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The Machinery of Criminal Justice Hardcover – February 28, 2012


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Product Details

  • Hardcover: 320 pages
  • Publisher: Oxford University Press (February 28, 2012)
  • Language: English
  • ISBN-10: 0195374681
  • ISBN-13: 978-0195374681
  • Product Dimensions: 9.2 x 6.1 x 0.9 inches
  • Shipping Weight: 1.2 pounds (View shipping rates and policies)
  • Average Customer Review: 5.0 out of 5 stars  See all reviews (1 customer review)
  • Amazon Best Sellers Rank: #1,557,518 in Books (See Top 100 in Books)

Editorial Reviews

Review


"In The Machinery of Criminal Justice, author Stephanos Bibas presents a bold and inspiring vision of what criminal justice and the punishment imposed in its name can and should be about. Criminal justice is ideally the process, and punishment ideally the vehicle, through which wronged and wrongdoer restore the bond they once shared. Restoration, not retribution or deterrence, is the rock upon which Bibas builds."
--Stephen P. Garvey, Professor of Law, Cornell Law School


"The Machinery of Criminal Justice is an exceptional volume that gives us the big picture on a scholarly subject too often hobbled by technical focus and narrow thinking. Always accessible and always interesting, Bibas asks some hard questions and gives some creative answers. Common morality, lay justice, mercy, re-integrative punishment - these are the issues at the cutting edge of today's crime policy debates, but Bibas shows us that they are also the historical roots of American criminal justice."
--Paul H. Robinson, Colin S. Diver Professor of Law, University of Pennsylvania,
author, with Michael Cahill, of Law Without Justice


"Th[e] embrace of populism as a counterweight to expertise sets Bibas apart. The academics and professionals who work in criminal justice routinely look for ways to insulate criminal punishment from popular passions; they hope to take advantage of specialized professional insights. Bibas offers a bracing challenge to this received expert wisdom."
--Ronald Wright, Criminal Law and Criminal Justice Book Review


"Through a series of articles spanning more than a decade, Professor Stephanos Bibas has proven himself a bold and penetrating critic of America's system of criminal procedure. His theme has been the gap between the morality embodied in our substantive criminal law and the morality (or, perhaps more accurately, the lack thereof) embodied in our procedural rules and practices. This theme now gets its fullest exposition in his provocative new book, The Machinery of Criminal Justice."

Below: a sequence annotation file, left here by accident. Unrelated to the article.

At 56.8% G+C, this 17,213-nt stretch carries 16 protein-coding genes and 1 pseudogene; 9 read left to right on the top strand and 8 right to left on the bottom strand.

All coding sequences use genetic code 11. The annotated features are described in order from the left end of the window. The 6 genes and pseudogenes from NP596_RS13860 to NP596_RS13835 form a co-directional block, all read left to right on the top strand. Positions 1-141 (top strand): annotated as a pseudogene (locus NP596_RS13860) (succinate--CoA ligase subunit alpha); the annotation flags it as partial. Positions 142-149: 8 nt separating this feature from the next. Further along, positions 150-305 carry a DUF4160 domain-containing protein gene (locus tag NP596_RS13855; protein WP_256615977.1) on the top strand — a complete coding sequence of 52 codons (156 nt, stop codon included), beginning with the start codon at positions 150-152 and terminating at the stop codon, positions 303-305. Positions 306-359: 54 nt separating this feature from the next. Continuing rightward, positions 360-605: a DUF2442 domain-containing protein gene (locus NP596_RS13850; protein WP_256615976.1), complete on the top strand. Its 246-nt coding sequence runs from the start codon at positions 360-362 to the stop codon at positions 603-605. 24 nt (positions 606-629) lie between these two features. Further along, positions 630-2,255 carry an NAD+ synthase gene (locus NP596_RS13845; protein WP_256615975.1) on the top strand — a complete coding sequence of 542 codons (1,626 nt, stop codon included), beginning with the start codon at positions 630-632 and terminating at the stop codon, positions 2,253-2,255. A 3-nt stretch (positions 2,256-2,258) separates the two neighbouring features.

-- Michael M. O'Hear, University of Pennsylvania Law Review Online


"His vision is a powerful one, he defends it with clarity and grace, and every idea he expresses is capable of starting an important conversation."
--Andrew Taslitz, Jotwell


About the Author


Stephanos Bibas is a professor at the University of Pennsylvania Law School, where he specializes in criminal procedure. As director of Penn's Supreme Court Clinic, he also litigates a wide array of cases before the Supreme Court of the United States. After graduating from Yale Law School and clerking at the Supreme Court, he worked as a federal prosecutor in New York City, where he prosecuted a wide array of criminal cases. He successfully investigated, prosecuted, and convicted the world's leading expert in Tiffany stained glass for hiring a grave robber to loot priceless Tiffany windows from tombs in cemeteries, winning an FBI award for outstanding performance. He has published widely on plea bargaining, sentencing, and how criminal procedure could better serve the substantive moral goals of the criminal law.

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Most Helpful Customer Reviews

Format: Hardcover
Bibas is among the very best American criminal justice scholars writing today, and this book sums up and extends much of his critical and insightful work on the transformation of the American criminal process into a assembly line system that puts a premium on low-cost convictions at a price not only to defendants (and to the accuracy of both convictions and sentences) but also to victims and, ultimately, he argues, democracy. One hears in this book Bibas' distinctive voice and strongest arguments that the criminal process has gone wrong in large part because because it has been taken over by professionals--judges, prosecutors and other lawyers--who have displaced a more democratic possibility for the system with meaningful roles for lay people as witnesses, victims and jurors. The book is great combination of a passionately argued point of view and in depth scholarly knowledge about the law, practice and consequences of U.S. criminal justice.
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